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Girlfriends' Guide to Family

When You Err With Others' Kids, Apologize--Profusely

July 04, 1999|VICKI LOVINE

Dear Vicki: My younger boy, Jerry, had a friend from second grade spend the night recently, and my older son decided to introduce the little guys to the thrill of TV wrestling. Of course I know the language (both spoken and pantomimed) in this "sport" and only begrudgingly allow my sixth-grader to watch. But this was after bedtime and out of my sight and . . .

The mother of the sleepover guest was so upset and disappointed in my parenting that I'm sure she'll never let her son come over again. I wanted to suggest that her son seemed quite fluent with the "sport," and that suggested to me that he'd seen it somewhere besides my heathen house, but I was afraid she'd go ballistic. Have you ever erred this way? What should I have done?

--WHERE'S THAT V-CHIP?

Dear Chip-Less: Never in my 11 years of perfect parenting have I ever made such a heinous mistake. . . . Psych!

My heavens, in spite of my really good intentions, I drop the mommy crown into the mud on a regular basis.

Most recently, I paid a tutor to take three of my kids and their friends to the movies while my husband and I went to our youngest's graduation from preschool.

The kids all voted for Austin Powers. Oops, I forgot that I had a terrific (and uninitiated) 7-year-old in the gang.

Imagine his parents' thrill and delight to hear that I'd unilaterally decided to expose their kid to more foul language than he may ever hear again in his life. Needless to say, they were a tad peeved.

I should have picked up the phone and shared my polluting plans with them, but I didn't. I could have mustered the meager defense that I had been crying all morning at the thought of my youngest baby graduating, but who would have cared?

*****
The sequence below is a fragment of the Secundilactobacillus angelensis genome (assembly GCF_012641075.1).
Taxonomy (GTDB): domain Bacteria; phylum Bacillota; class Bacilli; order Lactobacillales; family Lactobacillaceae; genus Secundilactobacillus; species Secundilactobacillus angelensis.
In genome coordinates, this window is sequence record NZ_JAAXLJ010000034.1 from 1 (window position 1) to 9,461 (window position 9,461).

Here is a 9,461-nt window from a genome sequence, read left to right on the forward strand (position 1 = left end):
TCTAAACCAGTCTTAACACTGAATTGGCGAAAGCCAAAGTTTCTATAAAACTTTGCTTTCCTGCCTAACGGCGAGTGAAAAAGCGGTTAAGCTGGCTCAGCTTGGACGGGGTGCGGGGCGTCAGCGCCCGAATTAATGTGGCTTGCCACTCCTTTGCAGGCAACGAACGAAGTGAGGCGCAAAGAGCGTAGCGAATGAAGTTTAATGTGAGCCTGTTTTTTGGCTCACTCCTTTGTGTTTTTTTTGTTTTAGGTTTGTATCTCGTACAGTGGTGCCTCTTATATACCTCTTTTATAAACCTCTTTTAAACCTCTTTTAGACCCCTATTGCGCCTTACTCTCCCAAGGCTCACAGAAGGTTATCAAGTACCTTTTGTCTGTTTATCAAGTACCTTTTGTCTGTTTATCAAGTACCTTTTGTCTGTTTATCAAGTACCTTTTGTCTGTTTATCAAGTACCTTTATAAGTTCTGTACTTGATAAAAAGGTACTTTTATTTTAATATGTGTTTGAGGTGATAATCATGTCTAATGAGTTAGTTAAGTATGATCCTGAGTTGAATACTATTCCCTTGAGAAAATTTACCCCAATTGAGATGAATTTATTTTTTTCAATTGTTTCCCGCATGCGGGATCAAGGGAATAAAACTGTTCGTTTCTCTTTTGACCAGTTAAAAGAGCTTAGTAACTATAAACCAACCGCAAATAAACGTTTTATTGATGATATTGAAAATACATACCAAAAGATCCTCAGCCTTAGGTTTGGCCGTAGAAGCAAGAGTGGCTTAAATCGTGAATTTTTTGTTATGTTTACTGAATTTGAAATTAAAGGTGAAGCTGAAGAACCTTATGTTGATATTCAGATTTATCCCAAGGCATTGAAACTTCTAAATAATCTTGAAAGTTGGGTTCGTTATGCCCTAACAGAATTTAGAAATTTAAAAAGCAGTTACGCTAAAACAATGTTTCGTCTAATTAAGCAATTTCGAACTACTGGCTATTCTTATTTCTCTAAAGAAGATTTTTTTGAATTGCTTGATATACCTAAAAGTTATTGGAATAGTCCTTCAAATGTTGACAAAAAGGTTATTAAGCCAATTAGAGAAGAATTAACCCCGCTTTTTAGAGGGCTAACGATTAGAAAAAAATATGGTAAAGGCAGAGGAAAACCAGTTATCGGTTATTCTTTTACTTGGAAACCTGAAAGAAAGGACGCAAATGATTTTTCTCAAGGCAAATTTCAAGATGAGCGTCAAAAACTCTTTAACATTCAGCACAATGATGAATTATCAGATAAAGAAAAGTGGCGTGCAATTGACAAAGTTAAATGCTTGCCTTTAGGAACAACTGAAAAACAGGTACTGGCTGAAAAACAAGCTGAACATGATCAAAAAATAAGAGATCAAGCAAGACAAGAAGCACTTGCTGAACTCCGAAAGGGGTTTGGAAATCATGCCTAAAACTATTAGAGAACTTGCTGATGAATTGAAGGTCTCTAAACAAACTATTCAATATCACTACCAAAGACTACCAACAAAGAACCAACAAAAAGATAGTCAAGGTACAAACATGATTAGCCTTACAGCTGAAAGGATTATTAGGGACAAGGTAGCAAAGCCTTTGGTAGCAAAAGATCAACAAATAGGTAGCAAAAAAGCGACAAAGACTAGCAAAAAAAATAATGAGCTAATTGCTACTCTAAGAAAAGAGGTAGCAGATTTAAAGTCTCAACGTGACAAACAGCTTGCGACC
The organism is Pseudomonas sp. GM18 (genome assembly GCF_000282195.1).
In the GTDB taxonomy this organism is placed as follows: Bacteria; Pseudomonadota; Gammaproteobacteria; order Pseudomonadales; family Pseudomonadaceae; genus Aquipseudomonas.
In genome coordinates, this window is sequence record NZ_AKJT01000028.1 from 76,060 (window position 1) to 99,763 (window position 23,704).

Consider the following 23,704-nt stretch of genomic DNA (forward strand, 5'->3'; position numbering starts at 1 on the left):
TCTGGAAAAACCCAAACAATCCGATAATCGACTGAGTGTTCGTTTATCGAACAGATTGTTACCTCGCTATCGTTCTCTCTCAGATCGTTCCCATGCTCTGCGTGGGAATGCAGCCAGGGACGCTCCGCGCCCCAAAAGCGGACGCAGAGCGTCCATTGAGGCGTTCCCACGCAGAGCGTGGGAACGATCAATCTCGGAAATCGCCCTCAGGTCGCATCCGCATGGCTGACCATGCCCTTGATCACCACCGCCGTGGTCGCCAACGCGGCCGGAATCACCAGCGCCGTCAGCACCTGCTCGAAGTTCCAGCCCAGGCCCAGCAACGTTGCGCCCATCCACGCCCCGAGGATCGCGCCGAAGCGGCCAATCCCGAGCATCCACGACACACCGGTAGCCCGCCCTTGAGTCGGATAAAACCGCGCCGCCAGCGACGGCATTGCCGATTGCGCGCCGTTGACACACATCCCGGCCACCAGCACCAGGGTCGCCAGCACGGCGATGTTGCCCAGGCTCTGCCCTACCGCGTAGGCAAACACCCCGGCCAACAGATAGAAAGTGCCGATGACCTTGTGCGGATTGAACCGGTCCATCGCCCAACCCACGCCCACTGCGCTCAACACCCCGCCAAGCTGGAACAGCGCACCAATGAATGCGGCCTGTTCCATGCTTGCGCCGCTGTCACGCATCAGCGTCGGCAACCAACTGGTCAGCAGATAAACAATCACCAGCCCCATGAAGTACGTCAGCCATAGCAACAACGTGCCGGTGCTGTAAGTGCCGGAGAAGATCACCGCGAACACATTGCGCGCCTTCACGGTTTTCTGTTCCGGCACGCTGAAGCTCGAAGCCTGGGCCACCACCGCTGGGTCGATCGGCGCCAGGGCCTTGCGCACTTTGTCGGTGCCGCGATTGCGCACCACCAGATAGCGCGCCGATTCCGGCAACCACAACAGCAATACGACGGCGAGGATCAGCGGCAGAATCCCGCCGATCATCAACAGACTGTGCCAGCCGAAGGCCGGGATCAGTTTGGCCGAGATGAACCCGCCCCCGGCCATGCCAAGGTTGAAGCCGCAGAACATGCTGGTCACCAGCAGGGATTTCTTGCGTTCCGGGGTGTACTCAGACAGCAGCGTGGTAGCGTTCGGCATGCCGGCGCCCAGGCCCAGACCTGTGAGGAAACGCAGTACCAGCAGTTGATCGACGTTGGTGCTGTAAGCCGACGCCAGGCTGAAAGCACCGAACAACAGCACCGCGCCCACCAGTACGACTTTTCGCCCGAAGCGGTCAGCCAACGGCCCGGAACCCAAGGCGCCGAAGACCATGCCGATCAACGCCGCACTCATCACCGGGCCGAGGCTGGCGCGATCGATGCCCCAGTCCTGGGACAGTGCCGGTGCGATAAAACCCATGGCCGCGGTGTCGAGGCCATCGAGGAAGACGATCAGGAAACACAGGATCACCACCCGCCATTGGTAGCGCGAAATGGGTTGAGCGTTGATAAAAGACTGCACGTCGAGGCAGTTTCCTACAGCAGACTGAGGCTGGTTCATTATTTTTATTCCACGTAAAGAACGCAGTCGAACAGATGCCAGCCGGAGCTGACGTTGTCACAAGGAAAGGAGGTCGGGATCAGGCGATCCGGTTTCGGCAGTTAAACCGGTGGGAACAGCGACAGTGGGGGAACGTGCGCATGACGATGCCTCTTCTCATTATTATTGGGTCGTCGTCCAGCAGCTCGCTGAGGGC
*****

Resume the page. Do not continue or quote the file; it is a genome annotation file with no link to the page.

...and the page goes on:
I began by apologizing. I ended by apologizing, and I filled in any silence over the phone by apologizing again. What was so upsetting to me, aside from yet another parental brain burp, was that I couldn't un-ring the bell.

I assured them that such cavalier parenting would never happen again in our household, but even then, I knew I was promising pie in the sky. Who knows, maybe I just don't really have the stamina required to raise all these kids.

Chip-less, all I can say to comfort you is that I'm sure this lesson has seared itself into your brain, and we both will be hypersensitive about sharing our low-browed culture with guests. Besides, I forgive you if you forgive me.

*

Dear Vicki: I am the single mother of a 3-year-old boy. Besides motherhood, I work part time and go to school full time. My son frequently visits his father, with whom I share custody, even though we split up before our baby was even born. They have a great relationship. Lately though, I've noticed that Stephen has started grinding his teeth. I have a relative--also a dentist--who tells me this is a sign of stress. Are we causing this? What's going on here?

--PLEASE PASS THE MAALOX

Dear Maalox Mommy: I have four kids, and all were or are "grinders." Like you, I have consistently blamed myself for their affliction, even though they seem to have been provided with parental stability, my hovering attention and frequent outright spoiling by their aunt, uncles and grandmas.

The fundamental cause of teeth gnashing around here seems to have been the births of subsequent siblings--every time a new baby came home from the hospital, his older sibs would grind.

Even now that they've had several years to get over the disappointment of not being only children, my kids still seem to grind when they are yearning for one-on-one mommy time.

Do little tiny people feel stress? My experience says, "Yes; big time." Is it a terrible thing? It's just a thing; neither terrible nor wonderful, that lives in all human beings. Is it our fault? Yes, just like it was that they were born in the first place or that they woke up before we got to them during the big quake.

In other words, cut yourself a couple of yards of slack. Then, check with another dentist; see what she suggests. The bottom line is--sounds like you and Stephen's dad are doing a wonderful job under difficult circumstances.

*

Vicki Iovine is the harried author of the "Girlfriends' Guide," a columnist for Child magazine and mother of four. Write to her at Girlfriends, Southern California Living, Los Angeles Times, Times Mirror Square, Los Angeles, CA 90053; e-mail GrlfrndsVI@aol.com.

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